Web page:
John Murray

Former Deputy Governor (2008 - 2014)

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Bio

John Murray served as Deputy Governor of the Bank of Canada from January 2008 until his retirement from the Bank in April 2014. As a member of the Bank’s Governing Council, he shared responsibility for decisions with respect to monetary policy and financial system stability, and for setting the strategic direction of the Bank.

Born in Toronto, Mr. Murray received a bachelor of commerce degree from Queen’s University in 1971, as well as an MA in economics and a PhD in economics from Princeton University in 1974 and 1977, respectively.

After completing his PhD, Mr. Murray taught at the University of British Columbia as an assistant professor and at the University of North Carolina as a visiting assistant professor. From 1985 to 1986, he also lectured at PrincetonUniversity.

Mr. Murray joined the Bank of Canada in 1980 as a Senior Economist with the Monetary and Financial Analysis Department. In 1981, he was promoted to the position of Research Officer, and in 1982, he became Assistant Chief of the department. He served as Research Adviser in the Monetary and Financial Analysis and International departments from 1984 to 1987. In 1987, he was appointed Deputy Chief of the International Department, and in 1990, Chief. Mr. Murray became an Adviser to the Governor in January 2000.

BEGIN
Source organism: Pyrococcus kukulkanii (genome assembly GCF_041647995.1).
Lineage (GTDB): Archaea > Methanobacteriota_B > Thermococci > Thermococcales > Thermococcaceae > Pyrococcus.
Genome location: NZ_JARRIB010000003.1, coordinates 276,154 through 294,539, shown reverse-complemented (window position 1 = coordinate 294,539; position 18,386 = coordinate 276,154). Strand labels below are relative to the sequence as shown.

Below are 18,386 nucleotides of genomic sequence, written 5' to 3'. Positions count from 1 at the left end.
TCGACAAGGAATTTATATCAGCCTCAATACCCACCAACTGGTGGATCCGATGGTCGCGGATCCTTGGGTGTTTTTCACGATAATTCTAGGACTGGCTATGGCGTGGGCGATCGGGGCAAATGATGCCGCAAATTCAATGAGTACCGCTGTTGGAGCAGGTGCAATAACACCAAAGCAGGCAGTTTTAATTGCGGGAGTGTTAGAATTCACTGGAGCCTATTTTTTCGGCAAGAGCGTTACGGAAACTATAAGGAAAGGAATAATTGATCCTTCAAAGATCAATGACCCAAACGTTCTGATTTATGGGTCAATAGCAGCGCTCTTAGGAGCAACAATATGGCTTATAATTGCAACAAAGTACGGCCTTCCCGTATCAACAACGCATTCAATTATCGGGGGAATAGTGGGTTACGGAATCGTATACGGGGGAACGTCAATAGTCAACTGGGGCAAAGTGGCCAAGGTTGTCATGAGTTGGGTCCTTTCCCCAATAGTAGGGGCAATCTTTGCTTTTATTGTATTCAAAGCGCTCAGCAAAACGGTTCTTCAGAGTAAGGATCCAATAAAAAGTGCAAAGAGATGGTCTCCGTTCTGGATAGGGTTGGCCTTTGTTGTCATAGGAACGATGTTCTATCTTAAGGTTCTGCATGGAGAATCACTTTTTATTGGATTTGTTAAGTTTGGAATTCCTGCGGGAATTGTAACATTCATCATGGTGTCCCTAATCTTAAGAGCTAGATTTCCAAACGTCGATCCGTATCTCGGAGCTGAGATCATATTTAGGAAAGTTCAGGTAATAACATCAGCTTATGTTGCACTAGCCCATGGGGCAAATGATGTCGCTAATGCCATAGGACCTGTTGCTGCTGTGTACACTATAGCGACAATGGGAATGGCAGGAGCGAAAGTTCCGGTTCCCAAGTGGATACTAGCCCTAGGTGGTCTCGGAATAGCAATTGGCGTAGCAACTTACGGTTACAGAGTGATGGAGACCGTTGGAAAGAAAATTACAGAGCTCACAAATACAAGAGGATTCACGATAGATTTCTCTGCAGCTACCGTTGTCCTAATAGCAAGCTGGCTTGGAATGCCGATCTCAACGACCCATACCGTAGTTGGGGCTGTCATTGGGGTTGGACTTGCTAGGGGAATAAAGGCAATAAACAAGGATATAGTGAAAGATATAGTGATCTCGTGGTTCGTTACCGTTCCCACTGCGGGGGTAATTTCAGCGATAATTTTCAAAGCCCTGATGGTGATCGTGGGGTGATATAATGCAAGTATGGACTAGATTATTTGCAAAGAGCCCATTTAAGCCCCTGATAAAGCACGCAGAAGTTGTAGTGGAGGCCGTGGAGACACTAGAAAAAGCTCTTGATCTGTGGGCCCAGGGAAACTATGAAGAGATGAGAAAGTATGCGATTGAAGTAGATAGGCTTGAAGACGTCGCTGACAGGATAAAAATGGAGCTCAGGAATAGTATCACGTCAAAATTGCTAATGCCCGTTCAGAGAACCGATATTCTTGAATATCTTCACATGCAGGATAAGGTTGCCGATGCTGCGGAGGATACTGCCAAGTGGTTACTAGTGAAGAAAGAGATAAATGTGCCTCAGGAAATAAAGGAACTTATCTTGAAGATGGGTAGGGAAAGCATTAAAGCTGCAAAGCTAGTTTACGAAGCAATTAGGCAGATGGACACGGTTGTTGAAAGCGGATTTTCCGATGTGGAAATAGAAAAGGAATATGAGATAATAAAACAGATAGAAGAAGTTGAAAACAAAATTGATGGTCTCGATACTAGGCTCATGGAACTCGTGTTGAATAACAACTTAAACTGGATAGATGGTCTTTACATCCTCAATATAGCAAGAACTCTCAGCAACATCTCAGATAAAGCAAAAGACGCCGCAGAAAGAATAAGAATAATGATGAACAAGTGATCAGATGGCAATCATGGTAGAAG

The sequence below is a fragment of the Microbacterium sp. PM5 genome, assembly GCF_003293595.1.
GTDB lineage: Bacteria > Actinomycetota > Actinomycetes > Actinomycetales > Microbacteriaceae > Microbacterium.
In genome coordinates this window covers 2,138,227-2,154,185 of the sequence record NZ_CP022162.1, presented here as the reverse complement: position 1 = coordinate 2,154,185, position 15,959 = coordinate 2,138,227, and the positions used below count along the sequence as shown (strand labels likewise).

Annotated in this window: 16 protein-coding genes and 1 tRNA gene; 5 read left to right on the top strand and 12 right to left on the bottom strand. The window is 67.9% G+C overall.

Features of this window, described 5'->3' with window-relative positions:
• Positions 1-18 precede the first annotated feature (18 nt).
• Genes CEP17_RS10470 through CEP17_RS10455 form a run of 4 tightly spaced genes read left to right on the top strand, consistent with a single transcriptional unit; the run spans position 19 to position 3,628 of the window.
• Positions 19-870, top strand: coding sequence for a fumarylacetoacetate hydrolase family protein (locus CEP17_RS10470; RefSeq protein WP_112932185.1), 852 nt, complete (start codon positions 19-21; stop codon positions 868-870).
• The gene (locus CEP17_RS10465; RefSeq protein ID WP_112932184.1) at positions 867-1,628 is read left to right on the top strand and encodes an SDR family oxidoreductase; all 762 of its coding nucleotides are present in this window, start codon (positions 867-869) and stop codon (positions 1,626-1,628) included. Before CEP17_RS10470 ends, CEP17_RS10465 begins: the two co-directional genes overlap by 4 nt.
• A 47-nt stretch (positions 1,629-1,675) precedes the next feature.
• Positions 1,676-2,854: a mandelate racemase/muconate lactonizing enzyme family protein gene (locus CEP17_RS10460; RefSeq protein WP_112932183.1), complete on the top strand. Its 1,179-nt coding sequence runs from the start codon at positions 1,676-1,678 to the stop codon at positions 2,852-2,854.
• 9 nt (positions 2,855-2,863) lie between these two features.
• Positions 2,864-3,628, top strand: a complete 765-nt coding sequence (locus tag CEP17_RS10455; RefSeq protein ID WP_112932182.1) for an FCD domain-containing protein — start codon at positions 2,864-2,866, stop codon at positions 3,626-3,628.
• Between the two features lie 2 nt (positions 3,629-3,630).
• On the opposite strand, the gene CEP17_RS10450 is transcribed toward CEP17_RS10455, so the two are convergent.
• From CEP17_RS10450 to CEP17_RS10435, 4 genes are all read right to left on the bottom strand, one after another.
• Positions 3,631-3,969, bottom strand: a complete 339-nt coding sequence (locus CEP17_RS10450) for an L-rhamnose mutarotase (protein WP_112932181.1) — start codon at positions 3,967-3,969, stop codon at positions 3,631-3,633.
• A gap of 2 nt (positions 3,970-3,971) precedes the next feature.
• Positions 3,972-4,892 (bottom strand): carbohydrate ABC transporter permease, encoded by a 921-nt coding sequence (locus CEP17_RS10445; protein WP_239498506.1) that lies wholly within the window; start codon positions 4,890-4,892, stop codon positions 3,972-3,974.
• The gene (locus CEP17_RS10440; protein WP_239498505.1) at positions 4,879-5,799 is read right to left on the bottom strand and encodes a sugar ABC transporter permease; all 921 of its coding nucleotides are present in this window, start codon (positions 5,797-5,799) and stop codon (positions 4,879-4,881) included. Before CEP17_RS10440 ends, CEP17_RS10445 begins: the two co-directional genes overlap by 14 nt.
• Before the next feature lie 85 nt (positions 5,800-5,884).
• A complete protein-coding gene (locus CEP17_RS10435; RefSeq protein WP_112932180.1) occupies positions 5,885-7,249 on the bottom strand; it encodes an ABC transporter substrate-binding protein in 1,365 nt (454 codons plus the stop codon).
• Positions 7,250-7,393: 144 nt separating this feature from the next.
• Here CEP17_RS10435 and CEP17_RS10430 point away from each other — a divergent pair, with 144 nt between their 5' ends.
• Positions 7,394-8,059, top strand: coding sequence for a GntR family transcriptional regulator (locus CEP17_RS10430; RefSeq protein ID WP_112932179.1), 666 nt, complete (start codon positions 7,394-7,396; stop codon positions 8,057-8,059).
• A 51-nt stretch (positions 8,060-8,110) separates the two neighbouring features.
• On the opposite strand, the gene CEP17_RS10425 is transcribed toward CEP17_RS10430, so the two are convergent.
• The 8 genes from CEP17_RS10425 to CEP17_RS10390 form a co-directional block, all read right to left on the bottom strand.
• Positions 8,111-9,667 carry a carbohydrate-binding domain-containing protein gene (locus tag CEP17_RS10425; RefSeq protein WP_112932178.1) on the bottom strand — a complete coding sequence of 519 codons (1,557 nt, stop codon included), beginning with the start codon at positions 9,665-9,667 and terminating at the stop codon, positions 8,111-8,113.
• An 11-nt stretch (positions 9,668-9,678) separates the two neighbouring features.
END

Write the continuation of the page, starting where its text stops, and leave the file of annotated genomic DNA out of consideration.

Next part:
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Staff Working Papers

The Turning Black Tide: Energy Prices and the Canadian Dollar

Staff Working Paper 2006-29 Ramzi Issa, Robert Lafrance, John Murray
The authors revisit the relationship between energy prices and the Canadian dollar in the Amano and van Norden (1995) equation, which shows a negative relationship such that higher real energy prices lead to a depreciation of the Canadian dollar.

Why Canada Needs a Flexible Exchange Rate

Staff Working Paper 1999-12 John Murray
This paper explores the arguments for and against a common currency for Canada and the United States and attempts to determine whether such an arrangement would offer any significant advantages for Canada compared with the present flexible exchange rate system. The paper first reviews the theoretical arguments advanced in the economics literature in support of fixed and flexible currency arrangements. A discussion of Canada's past experience with the two exchange rate systems follows, after which there is a survey of the empirical evidence published on Canada's current and prospective suitability for some form of fixed currency arrangement with the United States. The final section of the paper examines critically a number of concerns raised about the behaviour of the current flexible exchange rate system.
Content Type(s): Staff Research, Staff Working Papers Topic(s): Exchange rates JEL Code(s): F, F3, F31